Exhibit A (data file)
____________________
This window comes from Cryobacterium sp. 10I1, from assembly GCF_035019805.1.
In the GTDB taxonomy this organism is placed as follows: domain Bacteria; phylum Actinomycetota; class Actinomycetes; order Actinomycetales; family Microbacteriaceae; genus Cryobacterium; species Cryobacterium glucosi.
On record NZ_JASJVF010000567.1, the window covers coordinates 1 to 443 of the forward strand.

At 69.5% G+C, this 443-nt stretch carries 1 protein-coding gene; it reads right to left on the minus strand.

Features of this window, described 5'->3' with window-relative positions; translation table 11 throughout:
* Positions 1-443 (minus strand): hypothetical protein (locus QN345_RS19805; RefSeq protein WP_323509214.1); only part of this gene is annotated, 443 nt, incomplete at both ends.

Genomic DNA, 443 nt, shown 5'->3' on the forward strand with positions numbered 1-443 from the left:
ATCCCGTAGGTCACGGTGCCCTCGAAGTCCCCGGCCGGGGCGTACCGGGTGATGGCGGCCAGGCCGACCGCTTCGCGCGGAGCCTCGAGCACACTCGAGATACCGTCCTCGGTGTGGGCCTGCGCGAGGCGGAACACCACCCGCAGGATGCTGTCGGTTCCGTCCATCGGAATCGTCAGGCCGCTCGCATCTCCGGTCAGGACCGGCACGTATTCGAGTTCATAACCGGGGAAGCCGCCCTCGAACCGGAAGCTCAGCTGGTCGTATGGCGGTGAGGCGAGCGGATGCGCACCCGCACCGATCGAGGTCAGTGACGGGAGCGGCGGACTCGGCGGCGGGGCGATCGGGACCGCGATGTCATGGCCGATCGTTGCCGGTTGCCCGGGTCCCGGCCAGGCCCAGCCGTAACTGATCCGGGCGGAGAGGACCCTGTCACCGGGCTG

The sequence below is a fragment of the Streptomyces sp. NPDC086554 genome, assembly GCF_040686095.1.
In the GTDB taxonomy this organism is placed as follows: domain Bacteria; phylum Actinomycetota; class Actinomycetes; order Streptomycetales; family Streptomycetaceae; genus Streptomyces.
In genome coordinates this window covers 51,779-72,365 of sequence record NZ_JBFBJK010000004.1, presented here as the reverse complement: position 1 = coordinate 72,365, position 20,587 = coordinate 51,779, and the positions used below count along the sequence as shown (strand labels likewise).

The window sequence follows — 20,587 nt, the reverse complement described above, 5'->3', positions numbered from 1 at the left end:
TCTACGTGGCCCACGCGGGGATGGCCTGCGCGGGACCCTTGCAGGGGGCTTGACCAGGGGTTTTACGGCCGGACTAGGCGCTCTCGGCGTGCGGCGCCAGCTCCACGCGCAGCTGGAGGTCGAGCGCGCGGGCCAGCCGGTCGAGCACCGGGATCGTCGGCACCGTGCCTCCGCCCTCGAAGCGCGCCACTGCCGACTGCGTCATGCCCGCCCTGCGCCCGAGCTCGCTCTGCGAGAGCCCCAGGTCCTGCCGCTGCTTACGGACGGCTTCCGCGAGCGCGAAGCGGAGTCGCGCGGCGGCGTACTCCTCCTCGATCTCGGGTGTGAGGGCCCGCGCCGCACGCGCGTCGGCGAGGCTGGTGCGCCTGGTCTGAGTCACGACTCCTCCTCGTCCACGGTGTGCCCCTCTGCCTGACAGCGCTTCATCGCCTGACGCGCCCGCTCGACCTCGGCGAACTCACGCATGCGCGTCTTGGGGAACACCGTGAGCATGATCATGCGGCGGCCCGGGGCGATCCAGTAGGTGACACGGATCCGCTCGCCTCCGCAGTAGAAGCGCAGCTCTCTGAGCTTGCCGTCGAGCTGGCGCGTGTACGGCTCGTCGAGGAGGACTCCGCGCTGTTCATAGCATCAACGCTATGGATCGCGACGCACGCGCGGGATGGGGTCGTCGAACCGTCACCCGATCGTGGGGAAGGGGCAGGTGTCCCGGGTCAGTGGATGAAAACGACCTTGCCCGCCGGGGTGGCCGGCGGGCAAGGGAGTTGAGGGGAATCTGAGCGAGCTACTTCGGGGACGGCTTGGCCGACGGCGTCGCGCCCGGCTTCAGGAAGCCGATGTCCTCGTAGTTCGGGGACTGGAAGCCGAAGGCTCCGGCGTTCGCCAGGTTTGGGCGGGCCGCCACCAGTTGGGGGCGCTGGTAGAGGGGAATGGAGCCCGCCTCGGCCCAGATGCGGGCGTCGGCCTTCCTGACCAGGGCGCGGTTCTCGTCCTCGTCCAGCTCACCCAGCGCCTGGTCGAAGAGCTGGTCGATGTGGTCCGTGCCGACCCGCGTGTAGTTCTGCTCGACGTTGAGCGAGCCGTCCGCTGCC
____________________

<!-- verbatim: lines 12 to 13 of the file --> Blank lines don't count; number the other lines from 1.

The window sequence follows — 20,587 nt, the reverse complement described above, 5'->3', positions numbered from 1 at the left end:
TCTACGTGGCCCACGCGGGGATGGCCTGCGCGGGACCCTTGCAGGGGGCTTGACCAGGGGTTTTACGGCCGGACTAGGCGCTCTCGGCGTGCGGCGCCAGCTCCACGCGCAGCTGGAGGTCGAGCGCGCGGGCCAGCCGGTCGAGCACCGGGATCGTCGGCACCGTGCCTCCGCCCTCGAAGCGCGCCACTGCCGACTGCGTCATGCCCGCCCTGCGCCCGAGCTCGCTCTGCGAGAGCCCCAGGTCCTGCCGCTGCTTACGGACGGCTTCCGCGAGCGCGAAGCGGAGTCGCGCGGCGGCGTACTCCTCCTCGATCTCGGGTGTGAGGGCCCGCGCCGCACGCGCGTCGGCGAGGCTGGTGCGCCTGGTCTGAGTCACGACTCCTCCTCGTCCACGGTGTGCCCCTCTGCCTGACAGCGCTTCATCGCCTGACGCGCCCGCTCGACCTCGGCGAACTCACGCATGCGCGTCTTGGGGAACACCGTGAGCATGATCATGCGGCGGCCCGGGGCGATCCAGTAGGTGACACGGATCCGCTCGCCTCCGCAGTAGAAGCGCAGCTCTCTGAGCTTGCCGTCGAGCTGGCGCGTGTACGGCTCGTCGAGGAGGACTCCGCGCTGTTCATAGCATCAACGCTATGGATCGCGACGCACGCGCGGGATGGGGTCGTCGAACCGTCACCCGATCGTGGGGAAGGGGCAGGTGTCCCGGGTCAGTGGATGAAAACGACCTTGCCCGCCGGGGTGGCCGGCGGGCAAGGGAGTTGAGGGGAATCTGAGCGAGCTACTTCGGGGACGGCTTGGCCGACGGCGTCGCGCCCGGCTTCAGGAAGCCGATGTCCTCGTAGTTCGGGGACTGGAAGCCGAAGGCTCCGGCGTTCGCCAGGTTTGGGCGGGCCGCCACCAGTTGGGGGCGCTGGTAGAGGGGAATGGAGCCCGCCTCGGCCCAGATGCGGGCGTCGGCCTTCCTGACCAGGGCGCGGTTCTCGTCCTCGTCCAGCTCACCCAGCGCCTGGTCGAAGAGCTGGTCGATGTGGTCCGTGCCGACCCGCGTGTAGTTCTGCTCGACGTTGAGCGAGCCGTCCGCTGCC